This classic cooking wine is also good to drink.
Sherry is the perfect wine to pair with tapas, mild cheeses, almonds, and olives.
What is Sherry?
Sherry is fortified wine from southwestern Spain that comes in a range of styles. It can be dry and pale straw-colored or sweet and dark as mahogany–or somewhere in between. Dry sherries are typically served chilled; sweet sherries are served at room temperature.
Sherry differs from port (another fortified wine) in important ways.
- Sherry is fortified with grape-based spirit after fermentation is finished (with port, brandy is added during fermentation to stop the process).
- Unlike most other wines, air is deliberately introduced to sherry as it ages.
Air and alcohol determine the two main types of sherry: fino and oloroso.
With fino sherry, the introduction of air into barrels of aging wine creates a layer of yeast (called flor) that floats on top of the wine. This flor forms a barrier that prevents additional air from reaching the wine and oxidizing it.
Serve chilled with olives, mild cheeses, almonds, calamari, ham, salami, and all manner of tapas.
Another dry, fino-style sherry with a light, delicate, and distinctive sea-like taste, Manzanilla sherry is aged in the seaside town of Sanlúcar de Barrameda. Manzanilla is excellent served chilled with tapas.
Darker in color than fino or manzanilla sherry with a nutty flavor, amontillados stand as a midway point between fino and oloroso styles. They can be dry or sweet.
Recipes to try with fino, manzanilla, or dry amontillado sherry:
Oloroso-style sherries are fortified to higher alcohol levels (about 18%, compared to fino’s 15.5%). This higher degree of alcohol kills the yeast that would normally create the flor, allowing more oxygen to reach the wine. Extra time with oxygen oxidizes the wine, developing raisiny, nutty flavors and deeper color.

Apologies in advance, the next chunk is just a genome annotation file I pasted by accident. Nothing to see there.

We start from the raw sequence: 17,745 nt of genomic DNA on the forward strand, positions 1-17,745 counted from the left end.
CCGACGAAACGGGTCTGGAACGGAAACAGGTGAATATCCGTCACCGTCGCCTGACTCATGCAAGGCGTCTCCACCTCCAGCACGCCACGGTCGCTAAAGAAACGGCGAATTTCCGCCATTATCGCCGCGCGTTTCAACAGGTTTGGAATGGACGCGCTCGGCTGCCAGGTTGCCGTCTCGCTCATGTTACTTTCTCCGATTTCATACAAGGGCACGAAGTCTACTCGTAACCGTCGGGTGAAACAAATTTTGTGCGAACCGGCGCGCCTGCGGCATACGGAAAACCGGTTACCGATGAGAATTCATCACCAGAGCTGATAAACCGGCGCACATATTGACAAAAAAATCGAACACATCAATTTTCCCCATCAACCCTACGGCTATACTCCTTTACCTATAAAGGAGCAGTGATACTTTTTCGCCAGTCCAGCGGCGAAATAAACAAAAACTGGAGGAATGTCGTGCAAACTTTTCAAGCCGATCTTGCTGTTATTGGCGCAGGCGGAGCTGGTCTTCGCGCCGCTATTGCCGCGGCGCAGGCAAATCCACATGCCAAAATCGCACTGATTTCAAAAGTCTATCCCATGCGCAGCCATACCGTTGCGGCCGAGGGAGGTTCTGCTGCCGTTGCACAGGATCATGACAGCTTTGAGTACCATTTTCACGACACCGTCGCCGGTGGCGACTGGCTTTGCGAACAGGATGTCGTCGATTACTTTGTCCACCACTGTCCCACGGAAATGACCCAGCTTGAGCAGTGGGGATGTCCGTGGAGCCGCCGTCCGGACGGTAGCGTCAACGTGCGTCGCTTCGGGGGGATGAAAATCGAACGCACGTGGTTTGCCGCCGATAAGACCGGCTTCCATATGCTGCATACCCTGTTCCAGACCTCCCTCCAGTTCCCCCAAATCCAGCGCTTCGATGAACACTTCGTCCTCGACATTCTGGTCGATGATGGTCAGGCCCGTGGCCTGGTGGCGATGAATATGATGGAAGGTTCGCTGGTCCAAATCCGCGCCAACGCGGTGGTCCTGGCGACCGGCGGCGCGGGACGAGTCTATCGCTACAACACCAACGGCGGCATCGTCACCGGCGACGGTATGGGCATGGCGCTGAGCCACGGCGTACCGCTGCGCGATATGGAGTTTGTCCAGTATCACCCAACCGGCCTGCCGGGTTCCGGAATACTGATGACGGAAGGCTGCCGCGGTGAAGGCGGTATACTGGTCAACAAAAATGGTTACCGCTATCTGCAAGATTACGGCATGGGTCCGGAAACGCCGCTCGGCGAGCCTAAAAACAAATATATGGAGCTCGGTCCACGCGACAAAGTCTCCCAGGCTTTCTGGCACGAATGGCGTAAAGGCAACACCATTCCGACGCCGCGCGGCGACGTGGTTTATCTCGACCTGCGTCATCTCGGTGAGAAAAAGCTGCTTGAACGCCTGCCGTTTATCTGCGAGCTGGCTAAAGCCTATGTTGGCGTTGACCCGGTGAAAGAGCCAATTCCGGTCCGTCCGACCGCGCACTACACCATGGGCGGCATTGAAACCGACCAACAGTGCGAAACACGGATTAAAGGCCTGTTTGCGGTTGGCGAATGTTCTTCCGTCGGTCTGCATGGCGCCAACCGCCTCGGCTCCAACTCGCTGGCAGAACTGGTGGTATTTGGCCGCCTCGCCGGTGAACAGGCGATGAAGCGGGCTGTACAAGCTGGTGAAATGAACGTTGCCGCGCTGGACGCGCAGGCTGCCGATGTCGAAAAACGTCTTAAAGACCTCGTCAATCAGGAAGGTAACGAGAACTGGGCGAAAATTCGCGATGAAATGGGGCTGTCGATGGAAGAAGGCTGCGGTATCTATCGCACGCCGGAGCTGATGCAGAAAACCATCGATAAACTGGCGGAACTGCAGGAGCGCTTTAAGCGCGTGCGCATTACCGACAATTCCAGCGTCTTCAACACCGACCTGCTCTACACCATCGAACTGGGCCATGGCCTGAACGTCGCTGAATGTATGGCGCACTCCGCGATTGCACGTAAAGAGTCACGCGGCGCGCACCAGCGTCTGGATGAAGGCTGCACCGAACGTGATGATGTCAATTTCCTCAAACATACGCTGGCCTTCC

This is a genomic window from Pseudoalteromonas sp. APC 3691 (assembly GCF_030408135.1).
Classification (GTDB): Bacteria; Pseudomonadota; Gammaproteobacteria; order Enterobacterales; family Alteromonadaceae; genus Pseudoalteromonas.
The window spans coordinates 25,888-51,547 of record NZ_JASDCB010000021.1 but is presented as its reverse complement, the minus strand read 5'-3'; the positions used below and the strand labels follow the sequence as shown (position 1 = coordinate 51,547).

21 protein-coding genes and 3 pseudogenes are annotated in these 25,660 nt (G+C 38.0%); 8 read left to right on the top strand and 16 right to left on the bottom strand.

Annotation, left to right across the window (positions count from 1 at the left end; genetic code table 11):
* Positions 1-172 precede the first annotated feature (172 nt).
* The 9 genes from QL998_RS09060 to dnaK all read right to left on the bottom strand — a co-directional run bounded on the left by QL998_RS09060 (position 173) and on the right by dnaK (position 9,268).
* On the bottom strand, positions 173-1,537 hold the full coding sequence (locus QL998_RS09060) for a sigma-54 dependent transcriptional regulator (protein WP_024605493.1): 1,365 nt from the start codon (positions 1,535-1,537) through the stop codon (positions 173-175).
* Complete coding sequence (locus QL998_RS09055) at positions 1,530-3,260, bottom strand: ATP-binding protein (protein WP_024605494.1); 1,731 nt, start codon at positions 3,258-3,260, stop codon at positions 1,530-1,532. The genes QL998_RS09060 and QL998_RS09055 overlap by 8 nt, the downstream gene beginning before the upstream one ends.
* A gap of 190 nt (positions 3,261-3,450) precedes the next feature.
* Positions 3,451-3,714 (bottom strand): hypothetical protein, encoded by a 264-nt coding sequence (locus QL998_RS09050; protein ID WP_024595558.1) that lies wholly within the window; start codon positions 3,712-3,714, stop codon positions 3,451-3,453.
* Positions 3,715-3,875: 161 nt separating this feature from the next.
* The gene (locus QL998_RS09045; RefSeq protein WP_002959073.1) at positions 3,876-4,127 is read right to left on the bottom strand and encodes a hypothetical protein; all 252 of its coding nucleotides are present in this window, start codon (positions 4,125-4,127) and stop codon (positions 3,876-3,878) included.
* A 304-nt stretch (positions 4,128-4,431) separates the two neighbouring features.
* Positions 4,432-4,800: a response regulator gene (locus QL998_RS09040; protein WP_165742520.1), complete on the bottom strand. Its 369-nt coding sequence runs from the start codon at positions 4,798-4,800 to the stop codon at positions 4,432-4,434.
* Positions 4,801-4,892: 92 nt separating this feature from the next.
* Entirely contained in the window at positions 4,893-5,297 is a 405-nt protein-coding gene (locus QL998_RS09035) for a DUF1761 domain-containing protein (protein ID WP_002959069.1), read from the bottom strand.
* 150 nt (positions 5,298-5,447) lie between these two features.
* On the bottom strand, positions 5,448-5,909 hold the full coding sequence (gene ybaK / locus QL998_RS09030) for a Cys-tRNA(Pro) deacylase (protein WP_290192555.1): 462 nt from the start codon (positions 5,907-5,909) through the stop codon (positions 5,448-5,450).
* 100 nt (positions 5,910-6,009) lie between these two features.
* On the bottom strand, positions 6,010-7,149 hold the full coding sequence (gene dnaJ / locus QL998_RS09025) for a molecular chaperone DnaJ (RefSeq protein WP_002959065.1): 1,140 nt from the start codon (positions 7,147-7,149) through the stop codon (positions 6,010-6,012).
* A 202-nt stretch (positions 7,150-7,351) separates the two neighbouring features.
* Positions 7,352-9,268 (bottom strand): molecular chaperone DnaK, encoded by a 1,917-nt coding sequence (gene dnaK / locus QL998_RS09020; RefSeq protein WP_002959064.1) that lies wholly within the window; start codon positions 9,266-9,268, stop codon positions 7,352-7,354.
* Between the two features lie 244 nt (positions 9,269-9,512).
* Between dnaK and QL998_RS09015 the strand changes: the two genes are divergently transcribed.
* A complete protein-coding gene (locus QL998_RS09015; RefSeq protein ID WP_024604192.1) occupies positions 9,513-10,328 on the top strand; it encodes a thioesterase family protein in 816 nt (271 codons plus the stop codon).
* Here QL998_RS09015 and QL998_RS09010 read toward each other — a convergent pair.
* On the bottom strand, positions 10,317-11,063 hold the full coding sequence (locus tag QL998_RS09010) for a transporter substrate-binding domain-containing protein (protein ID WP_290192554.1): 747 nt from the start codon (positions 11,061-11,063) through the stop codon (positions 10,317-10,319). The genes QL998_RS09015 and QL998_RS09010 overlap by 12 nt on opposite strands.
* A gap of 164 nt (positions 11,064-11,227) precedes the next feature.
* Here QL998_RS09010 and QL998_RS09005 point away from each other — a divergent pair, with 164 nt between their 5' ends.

A dry or sweet sherry with a dark mahogany color (almost like a tawny port), Oloroso sherry has a rich nutty flavor from liberal exposure to oxygen.
Darker still, cream sherry is a sweetened oloroso. Sweet Pedro Ximenez wine is added to dry sherry to create a sweet, dark wine typically served after dinner at room temperature.
Pedro Ximenez (or PX)
A sweet sherry made from Pedro Ximenez grapes. Serve with chocolate, blue cheese, and dried fruit-like figs and prunes.
Why Is It Called Sherry?
The word Sherry is actually a garbling of the name “Jerez,” a city in sunny southwest Spain famous for its fortified wines–and challenging for English speakers to pronounce.
How Do They Make Sherry?
- Making sherry involves a unique blending process called the solera system.
- Sherry is aged in groupings of barrels from various vintages.
- The solera’s purpose is to blend together wines from different vintages to create a consistent style of wine.
- As the wine ages, equal portions of wine are occasionally drawn off of each barrel in the grouping.
It works like this: Wine is removed from the oldest barrel in the group. Then an equal measure is taken from the next oldest to top off the oldest barrel, and then the next oldest refills the depleted one, and so on throughout the grouping until, finally, new wine is added to the youngest barrel in the group. This process of blending the wines is called “running the scales.” The resulting mixture of vintages explains why bottles of sherry are almost never vintage dated.
What’s Cooking Sherry?
Cooking sherry is never for drinking. It is sherry to which salt has been added to preserve it. When cooking with cooking sherry, take this extra salt into consideration when salting your dish. Better yet, cook with a good drinkable sherry instead.
The History of Sherry
Sherry’s pedigree goes way back to the late 15th century, when it was valued for its staying power–like port, sherry’s high level of alcohol helped preserve it during long sea voyages. Sherry was among the first wines to reach American shores in the 16th century.
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